black women

Seven Democratic candidates running to become the next mayor of New York City appeared at a virtual town hall event to share their agendas for tackling the systemic obstacles facing Black women, who are doubly affected by racism and sexism and are often referred to as the backbone of the Democratic Party.

At the “Follow Black Women Mayoral Candidate Town Hall,” billed as the first-ever mayoral forum created by and for Black women and hosted by Community Voices Heard Power, the candidates discussed centering Black women on important issues, while also pitching themselves as the most qualified to craft a comprehensive plan that will implement broad and structural change to empower Black women. The candidates discussed a range of topics, including racial disparities in health care, vaccine distribution, job scarcity, affordable housing, economic recovery, the public school system and higher education, police reform and incarceration, homeownership, supporting small business owners, and more.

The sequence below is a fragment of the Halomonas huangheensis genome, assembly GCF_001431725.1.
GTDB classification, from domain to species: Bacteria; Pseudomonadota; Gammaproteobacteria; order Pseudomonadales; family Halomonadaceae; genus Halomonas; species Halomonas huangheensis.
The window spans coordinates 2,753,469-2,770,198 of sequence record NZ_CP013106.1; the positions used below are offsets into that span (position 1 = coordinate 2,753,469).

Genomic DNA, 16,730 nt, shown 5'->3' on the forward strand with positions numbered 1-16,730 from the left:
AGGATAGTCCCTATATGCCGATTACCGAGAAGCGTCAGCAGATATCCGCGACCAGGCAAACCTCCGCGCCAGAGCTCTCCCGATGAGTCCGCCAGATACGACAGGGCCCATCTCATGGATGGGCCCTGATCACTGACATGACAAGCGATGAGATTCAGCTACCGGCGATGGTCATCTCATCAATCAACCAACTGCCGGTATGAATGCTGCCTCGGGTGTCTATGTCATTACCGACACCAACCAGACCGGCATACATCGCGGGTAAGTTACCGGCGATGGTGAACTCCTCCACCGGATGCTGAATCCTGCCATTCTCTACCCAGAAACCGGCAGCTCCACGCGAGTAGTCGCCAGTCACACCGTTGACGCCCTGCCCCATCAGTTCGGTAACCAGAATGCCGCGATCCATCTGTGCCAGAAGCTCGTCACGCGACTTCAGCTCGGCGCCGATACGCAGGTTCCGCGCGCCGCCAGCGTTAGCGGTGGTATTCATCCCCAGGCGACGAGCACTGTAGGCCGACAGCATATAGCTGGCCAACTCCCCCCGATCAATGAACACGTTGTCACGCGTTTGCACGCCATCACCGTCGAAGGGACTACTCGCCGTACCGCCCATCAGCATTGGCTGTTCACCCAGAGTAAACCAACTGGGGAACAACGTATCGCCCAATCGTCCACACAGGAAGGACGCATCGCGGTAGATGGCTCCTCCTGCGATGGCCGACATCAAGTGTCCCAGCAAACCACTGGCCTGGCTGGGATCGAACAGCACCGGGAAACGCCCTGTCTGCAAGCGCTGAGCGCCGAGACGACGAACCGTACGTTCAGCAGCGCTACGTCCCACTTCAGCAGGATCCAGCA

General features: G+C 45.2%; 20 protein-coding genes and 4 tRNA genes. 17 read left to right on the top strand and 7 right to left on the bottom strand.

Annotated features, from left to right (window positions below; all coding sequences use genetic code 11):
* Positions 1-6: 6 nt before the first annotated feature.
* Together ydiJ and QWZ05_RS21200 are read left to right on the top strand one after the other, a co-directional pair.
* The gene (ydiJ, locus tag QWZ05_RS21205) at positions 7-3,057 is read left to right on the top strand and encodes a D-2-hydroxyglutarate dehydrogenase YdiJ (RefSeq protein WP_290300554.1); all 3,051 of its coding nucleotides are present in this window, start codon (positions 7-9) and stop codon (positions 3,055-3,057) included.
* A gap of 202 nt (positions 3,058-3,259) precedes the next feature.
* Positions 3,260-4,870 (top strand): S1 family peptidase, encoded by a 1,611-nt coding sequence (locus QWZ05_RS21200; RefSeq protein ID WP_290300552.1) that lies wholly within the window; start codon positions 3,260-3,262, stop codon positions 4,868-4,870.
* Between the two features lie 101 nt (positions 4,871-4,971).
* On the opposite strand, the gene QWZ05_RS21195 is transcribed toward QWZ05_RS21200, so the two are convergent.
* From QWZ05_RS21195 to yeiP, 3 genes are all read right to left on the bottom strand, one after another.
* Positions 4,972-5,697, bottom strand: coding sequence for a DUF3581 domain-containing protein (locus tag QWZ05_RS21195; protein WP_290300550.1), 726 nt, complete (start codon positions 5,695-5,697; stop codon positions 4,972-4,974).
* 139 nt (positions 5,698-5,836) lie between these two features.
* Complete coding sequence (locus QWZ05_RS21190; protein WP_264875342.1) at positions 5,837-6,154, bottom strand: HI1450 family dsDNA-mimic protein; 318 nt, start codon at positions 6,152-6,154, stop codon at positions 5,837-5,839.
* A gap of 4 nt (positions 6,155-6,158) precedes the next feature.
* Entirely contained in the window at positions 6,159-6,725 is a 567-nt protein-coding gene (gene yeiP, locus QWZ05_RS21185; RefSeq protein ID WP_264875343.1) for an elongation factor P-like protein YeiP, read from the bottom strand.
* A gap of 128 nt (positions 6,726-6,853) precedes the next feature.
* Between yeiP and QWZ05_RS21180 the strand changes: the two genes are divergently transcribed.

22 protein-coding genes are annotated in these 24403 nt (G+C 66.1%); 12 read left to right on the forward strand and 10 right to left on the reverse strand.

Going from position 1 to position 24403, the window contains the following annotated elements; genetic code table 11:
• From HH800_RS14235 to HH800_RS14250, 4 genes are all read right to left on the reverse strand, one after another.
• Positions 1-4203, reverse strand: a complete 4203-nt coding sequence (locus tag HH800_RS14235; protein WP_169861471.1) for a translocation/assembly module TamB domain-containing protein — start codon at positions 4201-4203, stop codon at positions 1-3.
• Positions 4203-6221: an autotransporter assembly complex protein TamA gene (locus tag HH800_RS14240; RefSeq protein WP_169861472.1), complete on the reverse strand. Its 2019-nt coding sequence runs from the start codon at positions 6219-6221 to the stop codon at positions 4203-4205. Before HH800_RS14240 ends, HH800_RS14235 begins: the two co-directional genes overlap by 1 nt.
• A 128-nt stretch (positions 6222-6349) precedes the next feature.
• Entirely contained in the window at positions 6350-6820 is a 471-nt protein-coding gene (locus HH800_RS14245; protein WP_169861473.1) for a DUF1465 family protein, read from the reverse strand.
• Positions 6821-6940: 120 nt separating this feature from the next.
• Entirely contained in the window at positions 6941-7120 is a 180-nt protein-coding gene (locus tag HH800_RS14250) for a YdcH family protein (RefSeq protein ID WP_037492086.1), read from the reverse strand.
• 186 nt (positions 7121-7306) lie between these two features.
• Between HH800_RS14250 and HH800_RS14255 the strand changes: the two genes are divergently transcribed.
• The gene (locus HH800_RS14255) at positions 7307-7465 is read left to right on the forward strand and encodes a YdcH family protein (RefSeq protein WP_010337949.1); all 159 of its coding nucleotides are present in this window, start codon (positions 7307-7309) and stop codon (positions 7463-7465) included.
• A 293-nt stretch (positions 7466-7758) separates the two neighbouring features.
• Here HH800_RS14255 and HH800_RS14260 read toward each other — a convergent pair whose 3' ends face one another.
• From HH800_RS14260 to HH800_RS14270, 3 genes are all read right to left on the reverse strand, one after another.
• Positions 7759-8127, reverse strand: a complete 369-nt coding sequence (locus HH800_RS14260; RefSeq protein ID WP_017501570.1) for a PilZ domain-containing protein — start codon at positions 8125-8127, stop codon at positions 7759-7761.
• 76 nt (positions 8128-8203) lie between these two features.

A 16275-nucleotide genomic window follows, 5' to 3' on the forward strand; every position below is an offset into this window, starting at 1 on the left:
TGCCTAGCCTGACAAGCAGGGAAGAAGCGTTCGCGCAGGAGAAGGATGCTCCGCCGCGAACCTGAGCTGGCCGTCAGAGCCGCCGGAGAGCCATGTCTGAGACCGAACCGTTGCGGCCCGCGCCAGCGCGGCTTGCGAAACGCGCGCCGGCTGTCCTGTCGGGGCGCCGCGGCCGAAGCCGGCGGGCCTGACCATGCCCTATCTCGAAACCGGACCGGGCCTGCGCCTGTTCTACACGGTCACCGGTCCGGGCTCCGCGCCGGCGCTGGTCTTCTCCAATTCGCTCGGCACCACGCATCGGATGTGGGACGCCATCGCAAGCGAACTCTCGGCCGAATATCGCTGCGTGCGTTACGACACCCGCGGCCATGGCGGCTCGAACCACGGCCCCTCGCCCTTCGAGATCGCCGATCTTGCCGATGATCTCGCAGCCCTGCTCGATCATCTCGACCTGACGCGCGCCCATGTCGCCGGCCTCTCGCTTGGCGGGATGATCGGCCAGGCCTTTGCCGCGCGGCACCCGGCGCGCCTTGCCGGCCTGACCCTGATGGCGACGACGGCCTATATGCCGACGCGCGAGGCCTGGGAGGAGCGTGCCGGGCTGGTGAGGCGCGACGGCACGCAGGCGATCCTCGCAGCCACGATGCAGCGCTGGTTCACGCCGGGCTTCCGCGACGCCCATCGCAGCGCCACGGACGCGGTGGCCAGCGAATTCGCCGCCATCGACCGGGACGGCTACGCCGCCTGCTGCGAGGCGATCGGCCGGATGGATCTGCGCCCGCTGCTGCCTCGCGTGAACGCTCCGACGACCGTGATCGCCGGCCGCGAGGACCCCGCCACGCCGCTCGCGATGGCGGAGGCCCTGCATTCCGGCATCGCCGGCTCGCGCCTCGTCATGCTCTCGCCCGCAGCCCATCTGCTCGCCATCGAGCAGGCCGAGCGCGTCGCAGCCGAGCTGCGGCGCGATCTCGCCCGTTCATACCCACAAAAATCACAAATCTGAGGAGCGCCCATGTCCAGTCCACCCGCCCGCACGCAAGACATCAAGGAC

Participants included Brooklyn Borough President Eric Adams, former federal housing secretary Shaun Donovan, former Citigroup executive Ray McGuire, former nonprofit executive Dianne Morales, city Comptroller Scott Stringer, Maya Wiley, a civil rights attorney and former counsel to Mayor Bill de Blasio, and Andrew Yang, an entrepreneur and former Democratic presidential candidate. (It was one of Yang's first public campaign appearances after having contracted COVID-19 and stepping back from such forums as he dealt with symptoms, but after about 10 days he is feeling healthy again and appeared so at the forum.)

The virtual town hall was moderated by Dr. Christina Greer, political science professor at Fordham University, with some questions coming from Community Voices members. Some questions were addressed to all candidates, other questions were directed to specific candidates.